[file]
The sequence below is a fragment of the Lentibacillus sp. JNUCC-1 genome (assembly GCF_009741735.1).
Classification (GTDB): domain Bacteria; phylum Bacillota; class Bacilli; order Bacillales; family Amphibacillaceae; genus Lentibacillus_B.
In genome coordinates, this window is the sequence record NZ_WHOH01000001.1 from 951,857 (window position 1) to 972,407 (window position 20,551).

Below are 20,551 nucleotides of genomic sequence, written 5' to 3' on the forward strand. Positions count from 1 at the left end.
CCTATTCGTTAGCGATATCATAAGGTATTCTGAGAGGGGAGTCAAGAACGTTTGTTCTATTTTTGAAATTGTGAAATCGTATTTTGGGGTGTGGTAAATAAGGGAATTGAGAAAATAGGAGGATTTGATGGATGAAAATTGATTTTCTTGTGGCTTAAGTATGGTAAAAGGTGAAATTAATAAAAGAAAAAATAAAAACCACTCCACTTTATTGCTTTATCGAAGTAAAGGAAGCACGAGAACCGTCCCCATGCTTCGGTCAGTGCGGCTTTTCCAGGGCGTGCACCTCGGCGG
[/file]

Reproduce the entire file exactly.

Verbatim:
The sequence below is a fragment of the Lentibacillus sp. JNUCC-1 genome (assembly GCF_009741735.1).
Classification (GTDB): domain Bacteria; phylum Bacillota; class Bacilli; order Bacillales; family Amphibacillaceae; genus Lentibacillus_B.
In genome coordinates, this window is the sequence record NZ_WHOH01000001.1 from 951,857 (window position 1) to 972,407 (window position 20,551).

Below are 20,551 nucleotides of genomic sequence, written 5' to 3' on the forward strand. Positions count from 1 at the left end.
CCTATTCGTTAGCGATATCATAAGGTATTCTGAGAGGGGAGTCAAGAACGTTTGTTCTATTTTTGAAATTGTGAAATCGTATTTTGGGGTGTGGTAAATAAGGGAATTGAGAAAATAGGAGGATTTGATGGATGAAAATTGATTTTCTTGTGGCTTAAGTATGGTAAAAGGTGAAATTAATAAAAGAAAAAATAAAAACCACTCCACTTTATTGCTTTATCGAAGTAAAGGAAGCACGAGAACCGTCCCCATGCTTCGGTCAGTGCGGCTTTTCCAGGGCGTGCACCTCGGCGG